Infectious bovine keratoconjunctivitis is one of the commonest eye diseases of cattle. A specialised organism Moraxella bovis, is generally held to be responsible for the often serious damage to the cornea and the conjunctiva. Temporary blindness is common but even without treatment, most cattle eventually regain their vision. Although the disease has been recognised for more than 30 years in most cattle-farming areas of the world, only in the past 8-10 years has it become evident in New Zealand. A wide range of antibacterial products has been used for treatment but there has been very little definitive work undertaken which would form a sound basis for any schedule of medication. In view of the information lacking in this respect, it was decided to study the pharmacokinetics of an antimicrobial drug in the conjunctival sac fluid after different formulations of the drug had been administered by different routes. Penicillin was chosen as the model antibiotic because it is remarkably free of side effects, effective against M. bovis and available in a range of products suitable for administration by various means. The overall aim of the work was to determine a concentration-time profile for penicillin in conjunctival sac fluid (CF) and it was reasoned that this data could then be used to establish a schedule of treatment that would produce an optimum effect against M. bovis. The preliminary requirement of the research programme was to investigate a suitable method of collecting unchanged samples of CF over a number of days (i.e. 1-7 days). As soon as the project was initiated, it became clear that any substantial distress to the animals caused lachrymation, and the possibility of the CF then containing endogenous antibacterial substances could not be discounted. Of the three methods of collection tested, the use of blunted capillary tubes was found to be best for the purpose because the method avoided any local tissue irritation and the cattle soon learned to tolerate any associated handling and minor restraint. Special safeguards were built into the experiment to confirm the absence of antibacterial substances other than penicillin. The specificity of the inhibitory substance in CF, namely penicillin, was regularly confirmed by testing for parallelism against standard dilutions of penicillin, and periodically by neutralizing all antibacterial activity in a sample, using penicillinase. Estimations of the penicillin concentration in CF samples were carried out by means of the agar-well diffusion technique. Minor modifications to the basic assay system were required to ensure that the sensitivity would cover the range of penicillin concentrations expected to appear in CF. After a series of titrations involving the size of the inoculum of the indicator organism, the depth and volume of the agar medium, the volume of the test solution for each well and the incubation schedule, each variable was standardized for all subsequent assays. A large plate (28 x 28 cm, containing 64 wells 4.5 mm in diameter, 2.5 cm apart) permitted the assay of 12 CF samples alongside four standard dilutions of penicillin under uniform conditions. Using Bacillus subtilis as the indicator organism, the assay system was sensitive in the range between 10 and 0.07 iu/ml penicillin, with a standard error of predicted values of 0.04-0.17. In order to nominate a penicillin concentration in CF that would be effective against M. bovis, the penicillin sensitivity of several strains of the organism were measured in terms of their minimum inhibitory concentration (MIC). The four New Zealand isolates tested were highly sensitive; most having a MIC of penicillin of 0.03 iu/ml, and this was identical for the bactericidal concentration. After making allowance for an in vivo safety factor of 5, the minimum therapeutic concentration (MTC) of penicillin against M. bovis was defined for this series of experiments to be 0.15 iu/ml. The length of time that the penicillin concentration in CF remained equal to or above the MTC following treatment with any particular product, was considered as the duration of therapeutic concentration (DTC; hours) for that particular treatment. The major experiments using clinically normal cows involved the estimation of penicillin concentration in CF following systemic, subconjunctival or topical administration. Every treatment was repeated in five or six animals but without exception any variation in the DTC between eyes and animals was found to be not significant. In all experiments, the decline in penicillin concentration in CF followed an exponential pattern, irrespective of the route of administration. A series of systemic injections was carried out by the appropriate route using three different products of penicillin at a standard dose-rate of 20,000 iu/kg. Penicillin concentrations observed in CF (± SEM) following the intravenous injection of sodium benzyl penicillin (peak 2.0 iu/ml and DTC 5.5 ± 0.25 hours) and the intramuscular injection of procaine penicillin (peak 1.0 iu/ml and DTC 16.5 ± 1.25), were considered inadequate for the treatment of IBK. Penethamate hydriodide, administered by either the intramuscular or the subcutaneous route, achieved an approximate peak concentration of 3.0 iu/ml and produced a minimum therapeutic duration of 61 ± 5.57 hours. Such a difference between the kinetics of penethamate hydriodide and benzyl penicillin was attributed to the greater lipid solubility of the diethylaminoethyl ester of penicillin. Although the profile of penicillin in CF following penethamate administration seems favourable, the cost of the product would probably prohibit its regular use. In a further experiment in which half the dose was used, the DTC was reduced to 23.5 ± 4 hours. A subconjunctival injection of procaine penicillin at a dosage of 6 x 105 iu in 2 ml , administered either through the skin or through the conjunctiva, achieved an approximate peak of 8 iu/ml for both routes and DTCs of 67.6 ± 5.0 hours and 40 ± 2.6 hours respectively. The faster rate of penicillin decay following an injection given through the conjunctiva, is possibly attributable to the back diffusion of the drug through the needle puncture. In general, the penicillin profile in CF following a subconjunctival injection is conducive to an extended bactericidal effect and the trial results tend to confirm the clinical impressions of its usefulness in the field. Treatment by this means is relatively cheap and easily undertaken. If a more prolonged effect is desirable, another dose might be administered two days after the first. Topical application of sodium benzyl penicillin in aqueous solution at a concentration isotonic with 0.9% saline, produced a DTC in CF for 12.6 ± 1.5 hours. This duration is considered long for a water soluble salt in an aqueous base. When this salt and other less water soluble ones were formulated in an ointment base,the time of effect was significantly prolonged. Sodium benzyl penicillin and procaine penicillin in the ointment base, produced DTCs of 39.8 ± 2 hours and 37 ± 4 hours respectively, while the ointment formulation of benethamine penicillin produced a DTC of 56 ± 4.5 hours. The prolonged decline observed for all eye ointments can be partly accounted for by the viscous nature of the base but other differences may be dependent on the relative water solubility of each penicillin salt. In addition, the various structures of the surface mucosae such as crypts and specialised cells, are likely to retard free diffusion and therefore retain penicillin, in CF. The extent of dissociation of a substance depending on its pKa may also influence the overall rate of decline. Regular examination of the treated eyes and cell counts undertaken on CF samples, did not indicate any inflammatory reaction even after repeated application of ointments. The various penicillin profiles observed in CF now provide a sound basis for establishing treatment schedules. Optimum treatment schedules can be advocated for different penicillin products, based on concentrations and durations that could be expected to control M. bovis infection in superficial tissues of the eye. However, in order to confirm the therapeutic effectiveness of such schedules, controlled clinical trials using infected animals are obligatory.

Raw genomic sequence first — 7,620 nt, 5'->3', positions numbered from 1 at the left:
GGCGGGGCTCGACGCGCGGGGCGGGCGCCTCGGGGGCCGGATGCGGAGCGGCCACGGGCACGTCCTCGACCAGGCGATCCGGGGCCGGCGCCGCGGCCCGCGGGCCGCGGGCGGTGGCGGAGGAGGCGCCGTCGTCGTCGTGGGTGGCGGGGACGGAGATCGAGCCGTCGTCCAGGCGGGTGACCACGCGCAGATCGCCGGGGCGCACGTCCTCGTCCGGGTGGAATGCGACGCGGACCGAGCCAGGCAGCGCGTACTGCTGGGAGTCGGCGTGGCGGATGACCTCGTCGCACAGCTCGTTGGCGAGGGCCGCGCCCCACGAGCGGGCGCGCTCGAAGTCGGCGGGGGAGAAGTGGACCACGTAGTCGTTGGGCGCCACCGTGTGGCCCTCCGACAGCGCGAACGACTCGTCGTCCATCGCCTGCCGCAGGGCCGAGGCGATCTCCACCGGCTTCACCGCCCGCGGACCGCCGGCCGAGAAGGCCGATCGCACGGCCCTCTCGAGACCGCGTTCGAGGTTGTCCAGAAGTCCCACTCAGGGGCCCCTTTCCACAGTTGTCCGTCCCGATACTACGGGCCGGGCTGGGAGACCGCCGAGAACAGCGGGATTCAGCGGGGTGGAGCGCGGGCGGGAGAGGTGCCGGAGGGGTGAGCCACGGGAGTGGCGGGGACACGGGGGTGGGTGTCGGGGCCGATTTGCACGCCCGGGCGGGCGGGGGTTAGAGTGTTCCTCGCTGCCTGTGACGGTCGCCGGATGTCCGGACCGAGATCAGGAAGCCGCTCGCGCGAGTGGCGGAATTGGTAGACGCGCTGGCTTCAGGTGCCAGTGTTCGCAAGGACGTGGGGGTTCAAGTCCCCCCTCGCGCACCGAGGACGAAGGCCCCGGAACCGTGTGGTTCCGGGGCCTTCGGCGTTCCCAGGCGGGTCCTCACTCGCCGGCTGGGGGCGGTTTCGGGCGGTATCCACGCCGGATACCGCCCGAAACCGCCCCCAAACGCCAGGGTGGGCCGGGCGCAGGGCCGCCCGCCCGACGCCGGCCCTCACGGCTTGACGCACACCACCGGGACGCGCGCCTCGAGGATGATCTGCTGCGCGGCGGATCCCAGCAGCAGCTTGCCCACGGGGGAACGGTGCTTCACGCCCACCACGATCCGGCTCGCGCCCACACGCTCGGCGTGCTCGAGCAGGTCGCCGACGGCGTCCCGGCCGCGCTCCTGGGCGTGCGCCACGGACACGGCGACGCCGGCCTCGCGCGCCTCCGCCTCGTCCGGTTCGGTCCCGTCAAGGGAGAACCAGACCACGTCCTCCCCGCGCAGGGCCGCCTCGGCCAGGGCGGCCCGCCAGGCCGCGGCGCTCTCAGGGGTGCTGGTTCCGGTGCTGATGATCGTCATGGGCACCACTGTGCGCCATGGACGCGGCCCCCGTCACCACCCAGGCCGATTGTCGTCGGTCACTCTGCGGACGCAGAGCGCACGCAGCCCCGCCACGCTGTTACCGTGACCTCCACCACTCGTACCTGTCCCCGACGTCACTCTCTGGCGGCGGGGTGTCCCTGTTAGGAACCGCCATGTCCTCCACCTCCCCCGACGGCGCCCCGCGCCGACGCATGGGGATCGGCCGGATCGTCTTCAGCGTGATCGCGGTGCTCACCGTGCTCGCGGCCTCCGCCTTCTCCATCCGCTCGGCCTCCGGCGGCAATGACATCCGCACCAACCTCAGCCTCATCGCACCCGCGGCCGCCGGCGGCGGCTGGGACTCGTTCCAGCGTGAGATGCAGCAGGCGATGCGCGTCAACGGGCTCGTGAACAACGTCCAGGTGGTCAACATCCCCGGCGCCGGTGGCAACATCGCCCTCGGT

Cattle diseases, Keratoconjunctivitis, Moraxella bovis infection, Penicillin treatment